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Clydesdales/Athenas (200+ lb / 91+ kg) Looking to lose that spare tire? Ideal weight 200+? Frustrated being a large cyclist in a sport geared for the ultra-light? Learn about the bikes and parts that can take the abuse of a heavier cyclist, how to keep your body going while losing the weight, and get support from others who've been successful.

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Old 01-31-12, 08:32 PM   #1
Mr. Beanz
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MTB Climb (fun ...I guess)

Short good climb today. First climb was 3.4 miles with 1,536 feet of elevation gain. After descending i decided to head up the trail for a mile or so, extra credit. Gives me 1,942 feet in 8.9 miles. no lollygaggin', only lots 8 minutes the entire time.

I almost lost it while climbing a steep section. Looks so simple in the video but trying to hold a line on a 22 percent dirt grade is tough.

Did run into a dude heading up while I was heading down. He waved to the recorder then joked a bit about royalties. I like the echoing voices ha ha! One other dude on the way up passing me. He's lucky I was on a recovery ride ha ha!

Near the start, I ran into a couple of ladies asking about the strange thing on my head. I explained then asked them to wave!






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Old 01-31-12, 09:47 PM   #2
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you are one tough bastard mate, i would have been walking up those hills after the first 50 feet.

Great ride
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Old 01-31-12, 10:06 PM   #3
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you are one tough bastard mate, i would have been walking up those hills after the first 50 feet.

Great ride
Ha ha thanks! It's all practice.
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Old 01-31-12, 11:20 PM   #4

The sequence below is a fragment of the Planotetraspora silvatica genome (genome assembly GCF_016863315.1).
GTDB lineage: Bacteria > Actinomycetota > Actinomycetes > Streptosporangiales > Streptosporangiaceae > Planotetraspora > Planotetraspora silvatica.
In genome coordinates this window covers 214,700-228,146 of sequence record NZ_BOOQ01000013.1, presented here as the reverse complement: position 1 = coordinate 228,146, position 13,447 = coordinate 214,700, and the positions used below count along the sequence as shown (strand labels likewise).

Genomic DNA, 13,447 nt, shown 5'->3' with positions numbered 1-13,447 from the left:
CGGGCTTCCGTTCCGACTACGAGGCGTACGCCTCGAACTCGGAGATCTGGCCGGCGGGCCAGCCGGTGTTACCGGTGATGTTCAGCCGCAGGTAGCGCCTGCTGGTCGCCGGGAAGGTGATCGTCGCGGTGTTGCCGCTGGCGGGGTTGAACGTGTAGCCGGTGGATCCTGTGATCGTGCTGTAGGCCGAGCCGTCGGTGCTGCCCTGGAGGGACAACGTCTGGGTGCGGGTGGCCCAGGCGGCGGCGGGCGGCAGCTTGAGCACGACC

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I hate how flat a mtn bike trail can look, and you are working like you are gonna die. Then you turn around, and it looks like you have climbed a mountain! I don't know if that happens you the rest of you guys...
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Old 01-31-12, 11:46 PM   #5
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I hate how flat a mtn bike trail can look, and you are working like you are gonna die. Then you turn around, and it looks like you have climbed a mountain! I don't know if that happens you the rest of you guys...


It does! One scene I omitted looked flat but read 13% on my Garmin. I didn't use the footage cause it looked flat.
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Old 02-01-12, 12:09 AM   #6
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Your vids make me want to retire in Cali.
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Old 02-01-12, 11:31 AM   #7
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Your vids make me want to retire in Cali.


Hahaha! ....supposed to get even warmer in the coming days.
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Old 02-01-12, 11:58 AM   #8
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I'm so freaking jealous. Out here, we got about 5 minutes of sun yesterday, and a lot of the mountain roads I'd like to ride are buried under feet of snow.

I can't imagine doing 22 % on dirt. It's hard enough on good pavement!! But I'd like to get a cheap mountain bike...
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Old 02-01-12, 12:43 PM   #9
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I'm so freaking jealous. Out here, we got about 5 minutes of sun yesterday, and a lot of the mountain roads I'd like to ride are buried under feet of snow.

I can't imagine doing 22 % on dirt. It's hard enough on good pavement!! But I'd like to get a cheap mountain bike...
One section of my video I'm tyring to stay upright (you know watching the video). Funny that the clip doesn't look technical at all but if you hit one itty bitty rock, it throws you off. Even on the straight smooth section, my front tire was lifting off the ground. It's tough climbing but in a different way than a roadie. Lot of it is about balance and countering. You burn lots of energy trying to stay upright.

I ride a 26'er I bought back in 05 for a grand. Before that I had a hardtail Trek 800 ($250),slapped on some better inexpensive wheels (Deorehubs/Mavic $99). I had loads of fun on that thing.
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Old 02-01-12, 04:38 PM   #10